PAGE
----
Blue Jays left to reflect after collapse against Mariners ends brief playoff appearance


As far as gut-punch playoff losses go, this one hurt more than most for the Toronto Blue Jays.

With a seven-run lead and support from a boisterous sellout crowd, a Game 2 victory seemed like a virtual lock in their wild-card series against Seattle.

The Mariners had other plans. They completed an improbable comeback with a pair of four-run innings before taking the lead in the ninth for a stunning 10-9 win.

Instead of planning for a decisive Game 3 on Sunday at Rogers Centre in Toronto, the Blue Jays were left to ruminate on a crushing defeat that ended their post-season.

“We fought and we battled,” said Blue Jays closer Jordan Romano. “It just wasn’t good enough.”

Key moments

Two key moments stood out in Saturday’s collapse.

Tim Mayza relieved starter Kevin Gausman in the sixth inning and gave up a three-run homer to Carlos Santana.

A couple innings later, J.P. Crawford lifted a blooper off Romano into shallow centre field. Toronto outfielder George Springer and shortstop Bo Bichette collided on the play and three runs came across.

Springer was taken off the field on a golf cart while Bichette stayed in the game. Manager John Schneider said Springer was “doing OK” but didn’t provide injury specifics.

Toronto was swept from the wild-card round for the second time in three years.

“It stinks now but it’s only going to make us better and stronger,” said catcher Danny Jansen. “We’re going to get to where we want to be.”

The Blue Jays won 92 games over the regular season and seemed to be peaking for the playoffs.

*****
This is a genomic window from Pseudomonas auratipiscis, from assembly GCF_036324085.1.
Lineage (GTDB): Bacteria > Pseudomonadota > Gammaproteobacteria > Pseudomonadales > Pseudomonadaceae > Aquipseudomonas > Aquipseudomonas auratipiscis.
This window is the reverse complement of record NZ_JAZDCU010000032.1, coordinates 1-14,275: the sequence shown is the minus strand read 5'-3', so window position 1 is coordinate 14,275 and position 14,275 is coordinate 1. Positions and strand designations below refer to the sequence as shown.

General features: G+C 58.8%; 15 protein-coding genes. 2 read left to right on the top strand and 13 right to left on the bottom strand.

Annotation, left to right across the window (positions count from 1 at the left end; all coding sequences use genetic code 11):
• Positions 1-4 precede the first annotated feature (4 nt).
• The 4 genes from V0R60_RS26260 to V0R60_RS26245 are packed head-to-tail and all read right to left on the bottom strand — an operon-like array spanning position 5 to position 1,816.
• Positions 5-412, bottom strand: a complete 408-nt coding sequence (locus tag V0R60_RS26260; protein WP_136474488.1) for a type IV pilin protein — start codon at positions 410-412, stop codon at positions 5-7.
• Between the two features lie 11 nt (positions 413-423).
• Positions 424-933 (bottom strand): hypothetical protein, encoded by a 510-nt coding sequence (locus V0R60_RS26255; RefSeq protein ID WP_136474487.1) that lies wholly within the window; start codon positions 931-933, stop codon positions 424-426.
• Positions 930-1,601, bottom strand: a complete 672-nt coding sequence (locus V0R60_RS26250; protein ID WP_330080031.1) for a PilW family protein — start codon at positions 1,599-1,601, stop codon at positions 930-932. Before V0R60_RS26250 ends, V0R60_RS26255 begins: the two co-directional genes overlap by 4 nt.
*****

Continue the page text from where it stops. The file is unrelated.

Toronto went 22-11 down the stretch to clinch the top wild-card seed and home-field advantage in the first round.

The Blue Jays could only tip their cap to hot starter Luis Castillo in a 4-0 shutout loss in Friday’s Game 1. The Jays’ bats came alive in Game 2, but the Mariners answered as the Toronto bullpen hiccupped.

Seattle became the third team in MLB history to come back from a seven-run deficit to win a post-season game. The Blue Jays could only attempt to find positive takeaways.

“We learned how to navigate a full season and how to play meaningful games in September and finish them out,” said Toronto third baseman Matt Chapman. “There’s a lot of things that we can be proud of.

“I hope that we all use this as motivation to continue to get better.”

The Blue Jays were a pre-season favourite to go to the World Series. A middling first half cost Charlie Montoyo his job as manager and Schneider replaced him on an interim basis.

A young core of ace Alek Manoah, who took the Game 1 loss, Bo Bichette, Vladimir Guerrero Jr., and others gained important playoff reps in a losing effort.

But more will be expected in 2023 and beyond for a team built to win now.

General manager Ross Atkins tinkered at the trade deadline but didn’t push all in. The Mariners went big by giving up some top prospects to land Castillo from the Cincinnati Reds and the move paid off.

The Blue Jays have most of their core players under contract. Ross Stripling, who emerged as a reliable starter after Hyun-Jin Ryu’s season-ending injury, is a notable free agent.

Schneider’s future

Atkins also has a decision to make on Schneider, who put his stamp on the team after his promotion from bench coach. He delivered strong results in the second half before coming up short on the playoff stage.

“My message going forward into the off-season is as much as it sucks right now, it will make that group better,” Schneider said.

Next up for Seattle is a best-of-five American League Division Series against the top-seeded Houston Astros starting Tuesday.

Since winning the ALDS in 2016, the Blue Jays have lost eight of nine playoff games.



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